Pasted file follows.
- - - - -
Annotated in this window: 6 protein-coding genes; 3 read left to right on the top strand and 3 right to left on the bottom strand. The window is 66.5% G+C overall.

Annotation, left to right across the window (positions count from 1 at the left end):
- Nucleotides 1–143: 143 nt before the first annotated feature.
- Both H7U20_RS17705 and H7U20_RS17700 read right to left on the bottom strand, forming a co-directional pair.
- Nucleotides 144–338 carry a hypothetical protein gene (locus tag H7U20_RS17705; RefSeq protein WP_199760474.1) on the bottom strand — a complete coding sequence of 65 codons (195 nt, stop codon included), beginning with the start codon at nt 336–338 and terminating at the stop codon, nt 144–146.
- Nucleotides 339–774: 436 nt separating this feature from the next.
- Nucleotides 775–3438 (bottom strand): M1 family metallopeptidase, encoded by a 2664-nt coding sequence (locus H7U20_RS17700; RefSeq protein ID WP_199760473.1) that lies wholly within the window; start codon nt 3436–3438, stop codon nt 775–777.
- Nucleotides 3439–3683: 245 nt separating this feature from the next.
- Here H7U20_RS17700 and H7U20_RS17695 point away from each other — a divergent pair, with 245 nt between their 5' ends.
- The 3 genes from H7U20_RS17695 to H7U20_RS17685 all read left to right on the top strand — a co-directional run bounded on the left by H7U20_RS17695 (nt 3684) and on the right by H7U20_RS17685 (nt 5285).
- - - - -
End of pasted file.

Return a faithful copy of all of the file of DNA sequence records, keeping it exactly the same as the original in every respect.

Annotated in this window: 6 protein-coding genes; 3 read left to right on the top strand and 3 right to left on the bottom strand. The window is 66.5% G+C overall.

Annotation, left to right across the window (positions count from 1 at the left end):
- Nucleotides 1–143: 143 nt before the first annotated feature.
- Both H7U20_RS17705 and H7U20_RS17700 read right to left on the bottom strand, forming a co-directional pair.
- Nucleotides 144–338 carry a hypothetical protein gene (locus tag H7U20_RS17705; RefSeq protein WP_199760474.1) on the bottom strand — a complete coding sequence of 65 codons (195 nt, stop codon included), beginning with the start codon at nt 336–338 and terminating at the stop codon, nt 144–146.
- Nucleotides 339–774: 436 nt separating this feature from the next.
- Nucleotides 775–3438 (bottom strand): M1 family metallopeptidase, encoded by a 2664-nt coding sequence (locus H7U20_RS17700; RefSeq protein ID WP_199760473.1) that lies wholly within the window; start codon nt 3436–3438, stop codon nt 775–777.
- Nucleotides 3439–3683: 245 nt separating this feature from the next.
- Here H7U20_RS17700 and H7U20_RS17695 point away from each other — a divergent pair, with 245 nt between their 5' ends.
- The 3 genes from H7U20_RS17695 to H7U20_RS17685 all read left to right on the top strand — a co-directional run bounded on the left by H7U20_RS17695 (nt 3684) and on the right by H7U20_RS17685 (nt 5285).